Monday, January 2, 2012


 MRI Day! I talked with Hailey over and over again how it all works. How she'll fall asleep and then a team of doctors and nurses will take her into a room, where I can't go into but will stay close by, where she'll have her brain and ears photographed. She felt good about it all.......UNTIL she heard a kid down the hall scream bloody murder. Then she was nervous. 

So I tried my best to calm her down. To talk her nerves down by joking how she's such a lucky girl to be wearing her PJ's. :-)

But then 2 nurses came in and then the tears starting coming. She realized that the screams where from kids getting their IV's. So I did the best thing I could do..... cry with her. I held her, talked to her but I still shred a few tears. I think hearing your kid cry is the worse sound in the world. 

But after the nurses left and we had a moment alone she felt alittle better. One nurse came in and let her pick a prize from their treasure box.  She picked a make up set that went well with her new bumble bee accessories.

Not even an IV can stop my daughter from beautifying herself. :-)
So after waiting a couple of hours she was giving the medication that knocked her out. It was so sweet. I held her hand and right before she fell asleep she told me "Momma I love you" and before I could reply with an "I love you" she was asleep. But both the nurse and I were teary eye from her sweet gesture.

After her MRI she slept for an hour, ate a Popsicle and then we were able to come home. The results were sent to her specialist. So we waited :-(

But we got the call from the specialist that she has a small cochlear. 
photo and info from

She was born with it and there's nothing that caused it. And after a few web searches here's what I learned:
The ear is made up of three parts, and sound for a person who has normal hearing passes through all three on the way to the brain. The outer ear is made up of the outer, visible part of the ear and the ear canal.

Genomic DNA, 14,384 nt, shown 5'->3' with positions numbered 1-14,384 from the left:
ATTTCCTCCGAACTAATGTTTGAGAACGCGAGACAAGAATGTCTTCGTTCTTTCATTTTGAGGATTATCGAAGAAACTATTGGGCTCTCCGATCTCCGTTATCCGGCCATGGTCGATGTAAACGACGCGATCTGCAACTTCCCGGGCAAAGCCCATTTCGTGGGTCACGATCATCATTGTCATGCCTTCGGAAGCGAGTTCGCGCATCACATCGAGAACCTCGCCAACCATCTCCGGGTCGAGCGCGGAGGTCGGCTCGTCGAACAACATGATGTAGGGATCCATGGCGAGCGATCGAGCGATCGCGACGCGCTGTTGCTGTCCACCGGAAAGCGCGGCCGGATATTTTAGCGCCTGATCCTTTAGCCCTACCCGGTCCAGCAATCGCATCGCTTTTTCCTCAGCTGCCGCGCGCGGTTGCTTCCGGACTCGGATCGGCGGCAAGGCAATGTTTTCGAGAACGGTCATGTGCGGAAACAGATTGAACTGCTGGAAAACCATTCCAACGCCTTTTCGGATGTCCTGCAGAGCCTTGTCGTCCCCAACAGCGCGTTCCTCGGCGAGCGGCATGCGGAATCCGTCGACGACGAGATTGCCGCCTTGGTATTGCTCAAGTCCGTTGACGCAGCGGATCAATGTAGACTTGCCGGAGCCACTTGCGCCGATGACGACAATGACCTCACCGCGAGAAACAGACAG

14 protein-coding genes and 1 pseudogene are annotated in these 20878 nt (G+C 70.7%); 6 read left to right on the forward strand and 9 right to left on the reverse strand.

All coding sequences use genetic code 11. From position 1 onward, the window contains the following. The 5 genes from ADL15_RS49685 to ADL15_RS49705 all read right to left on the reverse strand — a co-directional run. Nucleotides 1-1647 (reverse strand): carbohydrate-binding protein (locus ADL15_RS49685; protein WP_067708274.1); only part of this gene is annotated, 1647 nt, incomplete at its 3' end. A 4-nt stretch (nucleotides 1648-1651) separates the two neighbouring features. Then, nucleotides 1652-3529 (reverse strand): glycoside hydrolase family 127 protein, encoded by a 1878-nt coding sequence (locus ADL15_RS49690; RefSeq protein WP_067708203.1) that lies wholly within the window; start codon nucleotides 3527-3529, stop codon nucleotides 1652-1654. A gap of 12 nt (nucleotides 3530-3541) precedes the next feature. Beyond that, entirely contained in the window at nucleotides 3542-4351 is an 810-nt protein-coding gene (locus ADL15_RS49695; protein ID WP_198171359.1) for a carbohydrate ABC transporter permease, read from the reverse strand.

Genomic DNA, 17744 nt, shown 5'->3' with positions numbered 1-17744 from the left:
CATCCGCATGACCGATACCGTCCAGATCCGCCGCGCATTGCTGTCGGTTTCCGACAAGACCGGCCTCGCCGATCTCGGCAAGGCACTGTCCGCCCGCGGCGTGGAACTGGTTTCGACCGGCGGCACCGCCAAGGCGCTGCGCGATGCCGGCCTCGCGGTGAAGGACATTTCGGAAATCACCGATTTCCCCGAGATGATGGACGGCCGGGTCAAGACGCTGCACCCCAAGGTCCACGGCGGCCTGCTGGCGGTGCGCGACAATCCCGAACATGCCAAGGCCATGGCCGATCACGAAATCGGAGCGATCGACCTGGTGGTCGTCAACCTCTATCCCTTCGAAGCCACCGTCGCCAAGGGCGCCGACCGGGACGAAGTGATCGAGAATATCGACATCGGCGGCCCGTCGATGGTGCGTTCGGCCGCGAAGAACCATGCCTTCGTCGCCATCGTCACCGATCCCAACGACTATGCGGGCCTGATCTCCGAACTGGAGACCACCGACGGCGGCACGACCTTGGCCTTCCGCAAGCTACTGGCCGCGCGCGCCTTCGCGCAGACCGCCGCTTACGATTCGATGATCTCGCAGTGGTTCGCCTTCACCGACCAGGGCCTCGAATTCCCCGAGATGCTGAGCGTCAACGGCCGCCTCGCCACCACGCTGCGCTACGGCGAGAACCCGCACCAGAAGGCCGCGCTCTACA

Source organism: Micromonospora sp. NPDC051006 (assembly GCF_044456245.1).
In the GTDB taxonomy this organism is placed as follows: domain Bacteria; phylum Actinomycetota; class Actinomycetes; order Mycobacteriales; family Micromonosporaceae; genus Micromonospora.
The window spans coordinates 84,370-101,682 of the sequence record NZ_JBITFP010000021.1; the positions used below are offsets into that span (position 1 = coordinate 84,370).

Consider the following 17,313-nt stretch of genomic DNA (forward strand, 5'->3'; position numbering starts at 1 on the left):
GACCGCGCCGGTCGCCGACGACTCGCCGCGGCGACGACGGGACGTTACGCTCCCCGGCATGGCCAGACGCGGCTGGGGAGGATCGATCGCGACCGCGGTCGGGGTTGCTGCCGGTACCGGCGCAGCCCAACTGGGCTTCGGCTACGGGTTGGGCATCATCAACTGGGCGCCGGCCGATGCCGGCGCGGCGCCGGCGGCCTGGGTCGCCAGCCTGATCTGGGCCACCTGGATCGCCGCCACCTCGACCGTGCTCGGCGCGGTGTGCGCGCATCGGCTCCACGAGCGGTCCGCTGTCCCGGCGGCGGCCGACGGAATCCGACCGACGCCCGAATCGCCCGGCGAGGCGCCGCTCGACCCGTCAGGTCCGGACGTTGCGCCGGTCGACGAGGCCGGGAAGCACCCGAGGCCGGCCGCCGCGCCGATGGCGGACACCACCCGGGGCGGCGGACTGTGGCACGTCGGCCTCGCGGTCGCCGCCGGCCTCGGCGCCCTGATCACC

When a person is exposed to a sound, the outer ear captures the sound vibration and sends it through the ear canal to the middle ear, which consists of the eardrum and three tiny bones. The sound vibration then causes motion in the three tiny bones, which makes the fluid in the cochlea move. The motion of the fluid stimulates the hair cells, which are thousands of tiny hearing receptors inside the cochlea. The hair cells bend back and forth and send electrical signals to the hearing nerve, and the hearing nerve then carries these signals to the brain, where they're interpreted.
 And since her cochlear is too small it doesn't pass the vibration onto the nerve. So all the sounds and speech she hears is distorted. 
So the doctor wants to test out a hearing aid first. She'll get a loaner from the doctors office to see if it helps. Since hearing aids helps amplify sounds it might not helps since her sounds will be loudly distorted. But one thing at a time. 
In all of this Hailey has been such a champ. She's fully informed on everything and is fully on board to all these doctor appointments and hearing aids. She's aware of her ear so she's embracing the fact that her ear was born "broken". She just amazes me. 
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